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getting a real job

May 12, 2009

MO’R: I noticed in a recent interview you talked about your love of poetry, and even about wanting to be a poet. Do you have a favorite poet?

TILDA SWINTON: Well, I have this sort of awful guilty secret, which is, Meghan—which is that I was a poet, and I actually went to university as a poet. I originally studied social and political science. I got in—my entrance was quite unorthodox. I was given, granted an entry as a poet. But I stopped writing pretty much the second I arrived to Cambridge, and I’ve always felt very ashamed of it. I’ve started writing again since, but I’ve not written poetry. I’ve yet to creep back up onto poetry. My favorite poets. Oh, Lord. At the moment I would say Sorley MacClean, Matthew Smith, John Donne, William Carlos Williams. I’m rubbing my head as I’m speaking because I’m ashamed.

MO’R: No, no, no. You needn’t be full of shame. It’s not as if you’ve been doing nothing in the intervening years.

TILDA SWINTON: This is one of the reasons I find it uncomfortable to call myself an actor, because it feels like a distraction from what I really feel I should be doing. I feel that I have failed my original identity, which is to be a writer. And I’ve been hugely distracted by performing. But I’m trying not to. I’m trying to write and trying to get off the drug and go back to getting a real job as a poet.

MO’R: Oh, yes, those real jobs as poets. There are so many of them.

TILDA SWINTON: I do think it’s interesting that I became able to perform at the point at which I stopped writing. You know, particularly writing poetry. I mean, I think that the experience I had when I was 10 and I was sitting on the train—that was a screen performance realization, that realization that one can never know beyond someone’s face what he or she’s really experiencing. But I think it’s also a poet’s realization. And maybe I need to stop being a screen performer to write poetry again.

MO’R: Or maybe, as you’ve been saying about your own characters, you could have a multiplicity of identities.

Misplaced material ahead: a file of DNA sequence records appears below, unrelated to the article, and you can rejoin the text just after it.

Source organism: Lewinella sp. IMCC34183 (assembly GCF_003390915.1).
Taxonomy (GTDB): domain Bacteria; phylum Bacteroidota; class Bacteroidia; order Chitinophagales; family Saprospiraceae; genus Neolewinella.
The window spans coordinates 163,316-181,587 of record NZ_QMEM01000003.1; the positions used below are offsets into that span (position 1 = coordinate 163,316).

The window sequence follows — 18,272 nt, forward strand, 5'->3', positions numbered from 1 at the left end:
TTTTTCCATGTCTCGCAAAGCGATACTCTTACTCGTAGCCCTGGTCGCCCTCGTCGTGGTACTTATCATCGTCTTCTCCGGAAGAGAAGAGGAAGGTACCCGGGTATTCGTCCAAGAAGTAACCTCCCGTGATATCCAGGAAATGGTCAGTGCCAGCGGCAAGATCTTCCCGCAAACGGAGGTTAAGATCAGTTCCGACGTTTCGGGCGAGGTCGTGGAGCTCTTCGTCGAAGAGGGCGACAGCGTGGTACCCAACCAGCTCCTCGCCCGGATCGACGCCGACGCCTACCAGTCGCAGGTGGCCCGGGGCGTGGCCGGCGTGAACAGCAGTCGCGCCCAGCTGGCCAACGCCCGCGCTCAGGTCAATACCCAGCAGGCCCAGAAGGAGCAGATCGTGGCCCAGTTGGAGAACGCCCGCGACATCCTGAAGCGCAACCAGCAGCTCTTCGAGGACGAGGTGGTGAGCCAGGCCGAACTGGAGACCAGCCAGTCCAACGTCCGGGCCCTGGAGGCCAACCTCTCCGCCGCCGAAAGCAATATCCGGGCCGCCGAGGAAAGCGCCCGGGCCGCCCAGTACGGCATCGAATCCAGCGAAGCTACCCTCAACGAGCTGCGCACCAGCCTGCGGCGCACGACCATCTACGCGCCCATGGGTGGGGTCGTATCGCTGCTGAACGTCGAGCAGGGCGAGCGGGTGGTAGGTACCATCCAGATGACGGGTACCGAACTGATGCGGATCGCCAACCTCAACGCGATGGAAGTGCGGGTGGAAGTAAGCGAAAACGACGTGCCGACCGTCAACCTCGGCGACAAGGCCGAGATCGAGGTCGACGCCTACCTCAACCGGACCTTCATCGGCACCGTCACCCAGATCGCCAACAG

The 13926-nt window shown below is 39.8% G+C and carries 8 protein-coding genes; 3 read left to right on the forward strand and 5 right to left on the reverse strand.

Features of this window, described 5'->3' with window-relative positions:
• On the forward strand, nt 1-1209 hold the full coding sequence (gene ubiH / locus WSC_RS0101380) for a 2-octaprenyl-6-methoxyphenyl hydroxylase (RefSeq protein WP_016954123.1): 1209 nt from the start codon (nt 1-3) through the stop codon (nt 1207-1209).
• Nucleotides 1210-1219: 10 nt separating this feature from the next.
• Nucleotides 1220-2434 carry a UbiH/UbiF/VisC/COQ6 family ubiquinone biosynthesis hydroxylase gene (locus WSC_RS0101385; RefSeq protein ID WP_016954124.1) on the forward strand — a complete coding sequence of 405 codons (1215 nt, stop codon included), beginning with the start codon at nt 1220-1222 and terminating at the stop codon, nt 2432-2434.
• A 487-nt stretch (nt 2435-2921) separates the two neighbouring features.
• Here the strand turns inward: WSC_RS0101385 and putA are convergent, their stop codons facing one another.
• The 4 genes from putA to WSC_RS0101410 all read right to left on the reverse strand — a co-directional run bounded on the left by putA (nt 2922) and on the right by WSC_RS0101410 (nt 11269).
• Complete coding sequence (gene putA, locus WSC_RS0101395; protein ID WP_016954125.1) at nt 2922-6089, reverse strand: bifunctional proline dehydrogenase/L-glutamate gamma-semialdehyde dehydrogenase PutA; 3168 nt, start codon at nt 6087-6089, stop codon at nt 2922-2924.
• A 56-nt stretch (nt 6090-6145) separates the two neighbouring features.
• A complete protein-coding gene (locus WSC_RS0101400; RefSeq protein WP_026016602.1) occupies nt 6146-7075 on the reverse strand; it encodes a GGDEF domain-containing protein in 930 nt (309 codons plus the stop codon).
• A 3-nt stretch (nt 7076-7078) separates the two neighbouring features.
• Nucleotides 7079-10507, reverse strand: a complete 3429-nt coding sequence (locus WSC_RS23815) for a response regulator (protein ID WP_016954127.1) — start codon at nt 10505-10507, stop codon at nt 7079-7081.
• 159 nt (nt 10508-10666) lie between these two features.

TILDA SWINTON: Yes, Doctor, maybe I could. (Laughter)

(read interview)

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2 Comments leave one →
  1. May 13, 2009 6:22 am

    this is so interesting! i love her. she is one of my favourite actresses (together with Emma Thompson). and what she says about continuous transformation vs. fixing oneself in a single identity… i have always wanted to act- but it would have been impossible, i cannot sing or dance. which is, i think, a sine qua non.

  2. May 13, 2009 9:48 am

    Yes, the comments about identity and transformation are quite interesting, i debated which excerpt to post, so here is the other:

    TILDA SWINTON: Well, I don’t consciously seek out any roles. I consciously seek out conversations with filmmakers. I consciously seek out material, and very often that material will be about identity. Not gender identity, but I do realize, as time rolls on and I try to find the lowest common denominator of all my work, that I’m constantly thinking about transformation. I’m intrigued by the idea of pressures that people put themselves under (and are put under by society) to fix themselves in a single identity and not transform. I’m interested to take that position and place it within a story where that identity is challenged—where a precipice, if you like, is presented to that person. You transform, or you fail or you fall. You either change or you know you will perish, as it were. Maybe because I am a performer; maybe because I am an artist; maybe because I’m a freak, I don’t know. But it’s always occurred to me that transformation is inevitable and constantly available. And it’s never occurred to me to hang on to any identity for dear life and fight off anything else.

    (ps. i don’t think very many actors these days can sing or dance, so i wouldn’t let that stop you…)

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